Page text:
Saturday, December 22, 2012

Theme: Of Grinches and Gravitas

What’s the subtext underlying complaints about the grinch? Isn’t it disregarding the “gravitas”—or the substance and seriousness of Christmas? Glittering ornaments, pfeffernuesse, red-nosed reindeer, and new earrings or leafblowers are all fun, and all express love.  But they lack gravitas.  Despite their joyousness, they fail to represent the original spirit or theme of Christmas, which combined peace, humility, love, sacrifice, and worship.

These words represent weighty and abiding concepts. All have gravitas, and they have it the way the earliest novels illuminated: “The Tale of Genji” on mortality, “Don Quixote” on courage and perseverance, “Pamela” on class, and “Robinson Crusoe” on friendship. 

What’s that got to do with you as a contemporary novelist? Everything. Today’s novels cover everything from graphics or blogs to slipstream and sub-sub-categories of chick lit. But regardless of genre, the best examples still offer gravitas. They can be about the girl getting the guy or the guy twittering about time-traveling to meet Aristotle. But unless they offer new truth about the human spirit, something’s missing.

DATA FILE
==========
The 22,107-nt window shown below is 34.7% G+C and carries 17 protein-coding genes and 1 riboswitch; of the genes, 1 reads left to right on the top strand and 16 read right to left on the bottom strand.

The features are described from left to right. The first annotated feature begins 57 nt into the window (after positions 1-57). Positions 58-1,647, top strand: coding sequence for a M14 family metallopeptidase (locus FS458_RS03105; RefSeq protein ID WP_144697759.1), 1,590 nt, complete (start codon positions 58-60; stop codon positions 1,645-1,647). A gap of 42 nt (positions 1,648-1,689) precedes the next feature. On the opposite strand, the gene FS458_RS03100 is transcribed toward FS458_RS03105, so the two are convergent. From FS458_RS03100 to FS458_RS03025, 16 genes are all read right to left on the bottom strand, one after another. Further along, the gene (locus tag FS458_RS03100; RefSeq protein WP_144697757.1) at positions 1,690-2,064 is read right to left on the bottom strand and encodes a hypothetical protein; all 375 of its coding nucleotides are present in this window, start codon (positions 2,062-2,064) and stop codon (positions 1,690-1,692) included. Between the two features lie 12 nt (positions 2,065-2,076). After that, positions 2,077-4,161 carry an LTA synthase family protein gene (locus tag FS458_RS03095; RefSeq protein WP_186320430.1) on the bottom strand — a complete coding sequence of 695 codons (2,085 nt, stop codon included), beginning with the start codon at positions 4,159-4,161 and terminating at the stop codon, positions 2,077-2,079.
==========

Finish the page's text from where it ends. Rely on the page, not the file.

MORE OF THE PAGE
This doesn’t depend on tone or subject matter. Jane Austen wrote love stories, but W.H. Auden admired her ability to “Reveal so frankly and with such sobriety/The economic basis of society,” and C.S. Lewis observed that “The hard core of morality and even of religion seems to me to be just what makes good comedy possible. ‘Principles’ or ‘seriousness’ are essential to Jane Austen’s art.”

They are to everyone’s.  Thrillers, westerns, and urban fantasies all benefit from gravitas. It’s the original inspiration for the novel itself.

Tip: Good storylines drive novels. The best storylines leave us knowing or feeling or realizing something the storyline left behind for us.

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